Of course I was talking about a piece of Spanish Serrano "Ham" Bone.......

Sorry about that!

Best regards, JJ

Eva T

Re: Water temperature and salting

Ha, ha, ha sooo true! They are grandma rules & they are set in stone here! The problem is that you cannot dare to question them!! :) It's a relief to understand the reasoning behind some of those ideas.

The "encallar" or hardening of the potatoes you mention brings me to another doubt (which I should probably write in another thread, but since it's related)...why do they harden sooo much when adding tomato to the cooking liquid?Is it their acid? I've stopped adding tomato to many potato stews before adding the potatoes or parboiling them aside and then adding them precisely because of that. I thought it was another "myth" but it happens every time I do use tomato!

Ken R
Rouxbe Staff

Acid and Potatoes

Great observations- You are correct about the acid. Acid inhibits the activation of starches (gelatinization of starch, which is not related to gelatin) - so tomatoes will slow or even halt the rate at which potatoes (or other starches like carrots) cook through.

If you pre-cook the potatoes and start the process, they will tend to finish cooking in a slightly acid environment. Or just add the tomatoes later once the potatoes are cooked. I hope this helps!

Eva T

Acid and potatoes

Wow, so even other starches are affected by acid! When you say that the pre-cooked potatoes will finish cooking in a slightly acid environment, do you mean that it will work as they were started ahead or it may also slow or halt the remaining gelatinization of starch. I guess the best solution is as you suggest, to add the tomatoes after the potatoes are cooked..it's just that so many spanish recipes include "sofritos" (sweated mirepoix) with tomato at the beginning. But, it won't be difficult to modify that bit! Much better than waiting for neverending cooking of many stews! Thank you!:)

Juan jesus R

Re: Acid and Potatoes

Ok, that's why in some preparations with "sofrito" (onion, garlic, tomato and some times green or red peppers) we dice and broke potatos ("escachar") to get more startch and thicken the stew?

Best regards, JJ

Ken R
Rouxbe Staff

Re: Acid and Potatoes

Yes, but remember that alkaline water will diminish the action of the acid- so places with alkaline water might not have the same long cooking times. Sofritos are great for flavor development, but can hinder quick cooking of starchy foods. A touch of baking soda can be very useful indeed!

Juan jesus R

Re: Acid and Potatoes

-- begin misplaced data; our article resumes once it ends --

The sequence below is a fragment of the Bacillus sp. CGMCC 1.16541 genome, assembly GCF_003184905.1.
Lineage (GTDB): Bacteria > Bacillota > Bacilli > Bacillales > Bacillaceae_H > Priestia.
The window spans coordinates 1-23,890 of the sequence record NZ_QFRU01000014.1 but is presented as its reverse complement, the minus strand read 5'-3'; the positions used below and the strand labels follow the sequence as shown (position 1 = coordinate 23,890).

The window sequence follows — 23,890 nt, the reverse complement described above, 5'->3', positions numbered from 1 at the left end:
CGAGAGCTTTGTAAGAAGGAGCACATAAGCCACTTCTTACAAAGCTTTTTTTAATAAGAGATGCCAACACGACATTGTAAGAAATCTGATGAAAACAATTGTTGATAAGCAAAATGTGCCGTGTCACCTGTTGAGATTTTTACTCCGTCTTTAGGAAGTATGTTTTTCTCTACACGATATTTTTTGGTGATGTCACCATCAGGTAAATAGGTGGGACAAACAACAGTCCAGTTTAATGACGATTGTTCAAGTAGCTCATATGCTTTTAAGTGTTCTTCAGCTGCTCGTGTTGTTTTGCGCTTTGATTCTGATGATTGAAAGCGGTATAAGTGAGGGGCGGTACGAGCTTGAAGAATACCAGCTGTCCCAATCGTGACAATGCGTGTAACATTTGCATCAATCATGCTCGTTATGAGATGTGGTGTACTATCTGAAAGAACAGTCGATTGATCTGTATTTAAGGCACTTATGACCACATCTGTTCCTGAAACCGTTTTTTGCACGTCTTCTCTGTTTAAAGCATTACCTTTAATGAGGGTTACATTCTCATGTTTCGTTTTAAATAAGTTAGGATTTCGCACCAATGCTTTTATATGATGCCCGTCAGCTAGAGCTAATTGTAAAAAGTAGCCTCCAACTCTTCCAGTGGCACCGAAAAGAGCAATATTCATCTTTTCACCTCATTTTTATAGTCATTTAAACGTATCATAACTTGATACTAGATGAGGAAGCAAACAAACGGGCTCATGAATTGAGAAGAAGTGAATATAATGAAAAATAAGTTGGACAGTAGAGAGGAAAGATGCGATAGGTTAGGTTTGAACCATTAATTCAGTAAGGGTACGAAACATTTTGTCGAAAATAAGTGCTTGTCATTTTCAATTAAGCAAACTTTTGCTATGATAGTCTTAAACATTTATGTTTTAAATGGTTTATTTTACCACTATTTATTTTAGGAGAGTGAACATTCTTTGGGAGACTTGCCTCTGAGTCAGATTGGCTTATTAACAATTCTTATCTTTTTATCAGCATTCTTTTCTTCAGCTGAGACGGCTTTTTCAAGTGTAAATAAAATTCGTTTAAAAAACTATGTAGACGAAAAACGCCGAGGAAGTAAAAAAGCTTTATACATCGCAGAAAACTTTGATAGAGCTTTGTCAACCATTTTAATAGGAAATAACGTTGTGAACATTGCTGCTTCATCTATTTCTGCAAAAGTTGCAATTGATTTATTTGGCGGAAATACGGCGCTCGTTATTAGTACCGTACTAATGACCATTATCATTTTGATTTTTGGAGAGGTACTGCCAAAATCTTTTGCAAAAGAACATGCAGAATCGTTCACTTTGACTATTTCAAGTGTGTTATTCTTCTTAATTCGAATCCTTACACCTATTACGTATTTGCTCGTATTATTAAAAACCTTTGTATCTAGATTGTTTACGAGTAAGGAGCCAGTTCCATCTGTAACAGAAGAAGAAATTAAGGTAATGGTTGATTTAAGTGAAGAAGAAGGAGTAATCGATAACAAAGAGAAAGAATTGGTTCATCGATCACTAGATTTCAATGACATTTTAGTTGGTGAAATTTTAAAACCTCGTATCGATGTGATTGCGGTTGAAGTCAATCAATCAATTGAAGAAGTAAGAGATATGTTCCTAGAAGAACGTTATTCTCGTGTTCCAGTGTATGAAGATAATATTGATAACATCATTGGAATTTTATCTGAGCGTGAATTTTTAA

Thanks a lot for the tips and suggestions.

Best regards, JJ

Je T

To skim or not to skim foam/scum off beans?

"When you boil beans and lentils they release chemicals from their tissues. These chemicals, often proteins, leach out as water boils, and the air that is 'dissolved' in the water when cold (cold water holds more dissolved gases than hot water) bubbles out, catches the proteins and floats to the surface, forming a foam.

Beans and lentils are the seeds of plants, and in order that the seeds get the best chance to grow into new plants, they are often packed full of toxins, poisons to prevent being eaten. This works well with herbivorous animals, but less well when you know how to cook. Since the poisons are proteins they can be denatured, that is the shape of the protein is damaged so that it is no longer a functional protein, when heated.

This is exactly what happens when you get scum on your bean pan when you are cooking. The denatured protein is floating to the surface. It is therefore a good idea to remove the scum, because you may still have some unpleasent chemicals in the foam" - Neil Gostling, evolutionary biologist.

I found this interesting, as it applies to my beer brewing foam, hot breaks and cold breaks and how it affects taste and clarity of the finished product. Now it applies to beans/lentils too!

Ken R
Rouxbe Staff

Re: To skim or not to skim foam/scum off beans?

Excellent explanation... thank you for sharing.

Maria D

SOAKING

Hi, i was just wondering if you can cook dried beans without soaking first.
My mum mentioned the other day that when her mother used to cook beans she never soaked them first.
Thanks.

Dawn T
Rouxbe Staff

Re: Do You Have to Soak Dried Beans?

One does not have to soak dried beans before cooking them. For more information on this, be sure to watch the lesson on "How to Cook Legumes" as we cover this in quite a bit of detail in topic 4. Hope that helps. Cheers!

Kathleen F

Kathleen F

I'm wondering if anyone has followed all the steps but used a crockpot for the final stages of cooking beans. We often are needing to cook the beans at a time when we would like to go for our walk, etc. and therefore not have to be available for the steps after the foam-skimming step. I've made five of the practice recipes and have rave reviews from family and friends so would like to streamline the making of this wonderful, healthy food into other healthy pursuits!

Dawn T
Rouxbe Staff

Re: Cooking Beans in Crockpot

Kathleen, it should work just fine to cook the beans in a crockpot, as you suggested. Feel free to give it a try and report back. By the way, we are glad that you and your family and friends are all enjoying the recipes. Cheers!